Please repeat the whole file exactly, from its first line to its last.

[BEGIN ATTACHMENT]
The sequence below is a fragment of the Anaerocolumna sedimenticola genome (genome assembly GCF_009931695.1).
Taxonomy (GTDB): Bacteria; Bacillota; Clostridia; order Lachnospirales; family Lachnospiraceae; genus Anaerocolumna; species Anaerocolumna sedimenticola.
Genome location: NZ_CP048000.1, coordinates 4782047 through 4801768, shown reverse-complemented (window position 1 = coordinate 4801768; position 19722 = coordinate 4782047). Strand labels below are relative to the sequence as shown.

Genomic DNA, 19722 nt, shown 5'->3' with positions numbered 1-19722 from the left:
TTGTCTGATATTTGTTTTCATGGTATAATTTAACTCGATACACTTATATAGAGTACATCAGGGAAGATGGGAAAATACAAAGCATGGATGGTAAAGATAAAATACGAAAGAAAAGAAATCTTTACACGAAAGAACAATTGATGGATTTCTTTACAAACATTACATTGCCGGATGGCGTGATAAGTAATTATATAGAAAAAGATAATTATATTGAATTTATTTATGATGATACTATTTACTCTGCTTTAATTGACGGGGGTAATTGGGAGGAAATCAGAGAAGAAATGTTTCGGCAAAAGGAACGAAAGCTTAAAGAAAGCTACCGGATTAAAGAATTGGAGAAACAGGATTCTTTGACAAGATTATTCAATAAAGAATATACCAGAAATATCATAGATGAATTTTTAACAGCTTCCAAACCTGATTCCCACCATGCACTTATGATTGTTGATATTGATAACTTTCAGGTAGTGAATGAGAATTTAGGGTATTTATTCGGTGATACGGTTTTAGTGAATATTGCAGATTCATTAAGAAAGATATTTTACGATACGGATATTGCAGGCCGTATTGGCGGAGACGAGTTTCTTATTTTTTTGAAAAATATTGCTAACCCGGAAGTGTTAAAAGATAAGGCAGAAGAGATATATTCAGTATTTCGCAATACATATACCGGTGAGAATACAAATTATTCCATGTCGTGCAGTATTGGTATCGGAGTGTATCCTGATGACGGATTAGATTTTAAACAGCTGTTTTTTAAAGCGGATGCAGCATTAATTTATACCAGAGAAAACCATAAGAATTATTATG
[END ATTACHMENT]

The sequence below is a fragment of the Anaerocolumna sedimenticola genome (genome assembly GCF_009931695.1).
Taxonomy (GTDB): Bacteria; Bacillota; Clostridia; order Lachnospirales; family Lachnospiraceae; genus Anaerocolumna; species Anaerocolumna sedimenticola.
Genome location: NZ_CP048000.1, coordinates 4782047 through 4801768, shown reverse-complemented (window position 1 = coordinate 4801768; position 19722 = coordinate 4782047). Strand labels below are relative to the sequence as shown.

Genomic DNA, 19722 nt, shown 5'->3' with positions numbered 1-19722 from the left:
TTGTCTGATATTTGTTTTCATGGTATAATTTAACTCGATACACTTATATAGAGTACATCAGGGAAGATGGGAAAATACAAAGCATGGATGGTAAAGATAAAATACGAAAGAAAAGAAATCTTTACACGAAAGAACAATTGATGGATTTCTTTACAAACATTACATTGCCGGATGGCGTGATAAGTAATTATATAGAAAAAGATAATTATATTGAATTTATTTATGATGATACTATTTACTCTGCTTTAATTGACGGGGGTAATTGGGAGGAAATCAGAGAAGAAATGTTTCGGCAAAAGGAACGAAAGCTTAAAGAAAGCTACCGGATTAAAGAATTGGAGAAACAGGATTCTTTGACAAGATTATTCAATAAAGAATATACCAGAAATATCATAGATGAATTTTTAACAGCTTCCAAACCTGATTCCCACCATGCACTTATGATTGTTGATATTGATAACTTTCAGGTAGTGAATGAGAATTTAGGGTATTTATTCGGTGATACGGTTTTAGTGAATATTGCAGATTCATTAAGAAAGATATTTTACGATACGGATATTGCAGGCCGTATTGGCGGAGACGAGTTTCTTATTTTTTTGAAAAATATTGCTAACCCGGAAGTGTTAAAAGATAAGGCAGAAGAGATATATTCAGTATTTCGCAATACATATACCGGTGAGAATACAAATTATTCCATGTCGTGCAGTATTGGTATCGGAGTGTATCCTGATGACGGATTAGATTTTAAACAGCTGTTTTTTAAAGCGGATGCAGCATTAATTTATACCAGAGAAAACCATAAGAATTATTATG